11:25 p.m. Jan. 18: This story was updated to reflect that the mask requirement takes effect Tuesday, Jan. 25.
El Paso’s largest school district will temporarily require face masks — despite the governor’s prohibition on such mandates — as the region sees sharply rising coronavirus infections due to the spread of the contagious omicron variant.
The El Paso Independent School District Board of Trustees voted 4-3 Tuesday to require students, teachers and staff to wear face coverings on campuses from Jan. 25 through Feb. 15.
Families have until Jan. 25 to opt their students out of the requirement, which must be communicated to the district. Staff can also opt out. Details on how to do that were not immediately available.
The opt-out provision will not apply to anyone who has tested positive for COVID-19 within the past 10 days.
Trustees Josh Acevedo, Leah Hanany, Israel Irrobali and Freddy Klayel-Avalos voted in favor of the new mask requirement. Trustees Daniel Call, Isabel Hernandez and Al Velarde voted against it.
Velarde said he views the new requirement as akin to a local mask mandate, something Gov. Greg Abbott has banned through executive order. Various cities and districts are challenging that order in court.
“I hate that we’re in this position because I would like to be able to do more, but I also feel very comfortable that we’re doing everything that we can within the constraints that we have,” Velarde said after the meeting.
EPISD is already facing a lawsuit from a group of parents who sued after it continued requiring masks this fall. The board rescinded that mandate in early October.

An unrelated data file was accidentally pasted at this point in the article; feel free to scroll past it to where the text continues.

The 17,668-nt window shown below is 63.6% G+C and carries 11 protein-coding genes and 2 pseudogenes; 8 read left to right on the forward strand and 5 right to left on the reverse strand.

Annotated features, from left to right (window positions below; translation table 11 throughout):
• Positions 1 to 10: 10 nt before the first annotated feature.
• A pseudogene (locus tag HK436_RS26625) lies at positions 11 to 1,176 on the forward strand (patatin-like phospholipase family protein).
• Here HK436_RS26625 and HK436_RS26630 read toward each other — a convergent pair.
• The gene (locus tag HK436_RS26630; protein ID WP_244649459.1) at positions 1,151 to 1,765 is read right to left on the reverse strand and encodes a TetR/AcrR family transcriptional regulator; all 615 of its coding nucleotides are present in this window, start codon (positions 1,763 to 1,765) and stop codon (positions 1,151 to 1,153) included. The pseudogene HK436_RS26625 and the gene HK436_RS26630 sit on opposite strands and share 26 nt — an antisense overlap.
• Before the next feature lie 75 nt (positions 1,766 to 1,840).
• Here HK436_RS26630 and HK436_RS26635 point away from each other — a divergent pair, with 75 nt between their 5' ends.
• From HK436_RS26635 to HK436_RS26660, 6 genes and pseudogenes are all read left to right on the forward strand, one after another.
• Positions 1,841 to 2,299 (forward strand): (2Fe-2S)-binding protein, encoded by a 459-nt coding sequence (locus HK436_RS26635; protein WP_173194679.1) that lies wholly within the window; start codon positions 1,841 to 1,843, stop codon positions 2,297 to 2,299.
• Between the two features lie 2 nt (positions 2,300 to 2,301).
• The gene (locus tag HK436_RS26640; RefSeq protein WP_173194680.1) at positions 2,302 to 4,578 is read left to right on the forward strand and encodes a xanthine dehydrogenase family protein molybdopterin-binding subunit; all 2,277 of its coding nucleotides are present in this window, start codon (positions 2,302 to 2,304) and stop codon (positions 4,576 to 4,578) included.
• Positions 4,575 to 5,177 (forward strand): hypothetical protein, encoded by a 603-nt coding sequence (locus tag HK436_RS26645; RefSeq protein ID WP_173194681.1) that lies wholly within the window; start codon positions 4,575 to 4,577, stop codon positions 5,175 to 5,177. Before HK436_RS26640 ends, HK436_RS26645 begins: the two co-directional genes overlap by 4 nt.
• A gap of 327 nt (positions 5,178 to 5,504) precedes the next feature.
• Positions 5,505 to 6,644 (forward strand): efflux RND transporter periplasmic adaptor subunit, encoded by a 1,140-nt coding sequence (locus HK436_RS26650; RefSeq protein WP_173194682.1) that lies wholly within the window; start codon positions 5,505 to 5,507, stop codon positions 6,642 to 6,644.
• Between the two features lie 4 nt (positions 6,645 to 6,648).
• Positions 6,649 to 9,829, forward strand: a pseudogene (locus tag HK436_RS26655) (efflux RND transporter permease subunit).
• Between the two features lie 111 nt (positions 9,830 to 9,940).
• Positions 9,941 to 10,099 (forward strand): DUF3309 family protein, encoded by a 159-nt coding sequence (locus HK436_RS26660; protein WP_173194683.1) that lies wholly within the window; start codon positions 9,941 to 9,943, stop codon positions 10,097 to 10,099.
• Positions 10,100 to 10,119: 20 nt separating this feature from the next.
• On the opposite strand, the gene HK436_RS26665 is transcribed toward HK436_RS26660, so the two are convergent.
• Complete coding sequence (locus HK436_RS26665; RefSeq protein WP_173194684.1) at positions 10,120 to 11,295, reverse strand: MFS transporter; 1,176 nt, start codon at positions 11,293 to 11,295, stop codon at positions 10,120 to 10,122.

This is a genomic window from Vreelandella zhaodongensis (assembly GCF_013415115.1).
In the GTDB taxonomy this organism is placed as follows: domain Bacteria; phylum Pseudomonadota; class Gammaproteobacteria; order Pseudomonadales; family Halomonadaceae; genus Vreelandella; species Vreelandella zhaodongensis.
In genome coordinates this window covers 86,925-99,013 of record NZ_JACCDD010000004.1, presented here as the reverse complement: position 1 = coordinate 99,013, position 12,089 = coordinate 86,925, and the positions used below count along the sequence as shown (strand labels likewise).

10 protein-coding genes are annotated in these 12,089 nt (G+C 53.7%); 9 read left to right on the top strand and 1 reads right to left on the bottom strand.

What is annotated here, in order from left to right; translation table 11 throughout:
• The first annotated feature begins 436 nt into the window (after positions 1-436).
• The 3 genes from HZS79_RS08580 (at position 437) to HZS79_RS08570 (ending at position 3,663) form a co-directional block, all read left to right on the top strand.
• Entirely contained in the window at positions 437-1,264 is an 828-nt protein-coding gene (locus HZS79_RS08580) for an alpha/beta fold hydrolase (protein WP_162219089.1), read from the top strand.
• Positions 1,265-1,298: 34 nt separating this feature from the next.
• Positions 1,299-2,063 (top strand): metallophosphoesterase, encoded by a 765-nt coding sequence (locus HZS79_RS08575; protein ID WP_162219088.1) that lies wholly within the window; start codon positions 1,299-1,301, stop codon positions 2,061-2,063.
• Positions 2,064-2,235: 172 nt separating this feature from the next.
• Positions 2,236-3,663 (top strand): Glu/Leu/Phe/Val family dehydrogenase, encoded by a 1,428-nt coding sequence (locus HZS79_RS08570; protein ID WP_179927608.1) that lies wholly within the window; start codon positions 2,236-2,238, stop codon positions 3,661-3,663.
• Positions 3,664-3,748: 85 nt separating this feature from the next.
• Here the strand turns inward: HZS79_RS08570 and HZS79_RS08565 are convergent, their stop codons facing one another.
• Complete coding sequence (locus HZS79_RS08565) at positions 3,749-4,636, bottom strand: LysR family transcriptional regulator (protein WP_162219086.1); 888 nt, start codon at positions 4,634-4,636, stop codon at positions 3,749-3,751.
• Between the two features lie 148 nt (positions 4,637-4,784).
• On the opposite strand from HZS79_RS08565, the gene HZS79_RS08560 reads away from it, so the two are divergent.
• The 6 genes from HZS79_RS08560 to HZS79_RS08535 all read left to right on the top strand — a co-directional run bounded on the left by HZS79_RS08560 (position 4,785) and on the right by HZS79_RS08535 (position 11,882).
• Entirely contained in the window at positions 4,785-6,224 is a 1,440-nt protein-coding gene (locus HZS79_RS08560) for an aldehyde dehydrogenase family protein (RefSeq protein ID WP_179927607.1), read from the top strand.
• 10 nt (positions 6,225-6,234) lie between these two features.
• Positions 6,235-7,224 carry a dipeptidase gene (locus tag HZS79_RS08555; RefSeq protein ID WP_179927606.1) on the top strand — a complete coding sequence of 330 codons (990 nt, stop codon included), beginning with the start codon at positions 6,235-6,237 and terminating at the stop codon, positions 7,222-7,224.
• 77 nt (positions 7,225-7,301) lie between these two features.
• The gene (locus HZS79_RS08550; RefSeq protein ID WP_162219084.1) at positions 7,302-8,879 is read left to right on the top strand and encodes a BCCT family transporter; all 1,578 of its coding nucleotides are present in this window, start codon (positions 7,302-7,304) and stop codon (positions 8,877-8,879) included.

The new EPISD policy comes about a week after the Texas Education Agency updated its quarantine guidance for COVID-positive school employees. Employees can now return to campus five days after testing positive if they have no symptoms, or if they have no fever and have seen improvement in symptoms.
That change is in line with updated Centers for Disease Control and Prevention guidance that recommended shortening the quarantine period from 10 to five days if people wear a mask for the remaining five days “to minimize the risk of infecting people they encounter.”
The TEA still recommends students quarantine for a full 10 days after testing positive or after symptoms begin.
EPISD’s quarantine policy is for COVID-positive students or those with a “close contact high exposure” to remain at home for 10 days. Families, however, can opt out of their students completing this quarantine if they were possibly exposed and are not showing symptoms.
The superintendent could eventually decide to shorten the quarantine window for students in line with CDC guidance, Hanany said after the meeting.
“By providing the directive for the superintendent to implement this (mask) policy and procedure, it’s now opened the door for them to be able to create policies that would be more in line with the CDC,” Hanany said. “That is going to be at the superintendent’s discretion but we have faith that she’ll be able to implement the policies that are going to keep our students safe and keep them in school.”
The Board of Trustees is scheduled to meet Feb. 15 and could vote on whether to extend the mask requirement.
Cover photo: Bowie High School students listen to new EPISD Superintendent Diana Sayavedra during her Jan. 4 visit to the campus. (Corrie Boudreaux/El Paso Matters)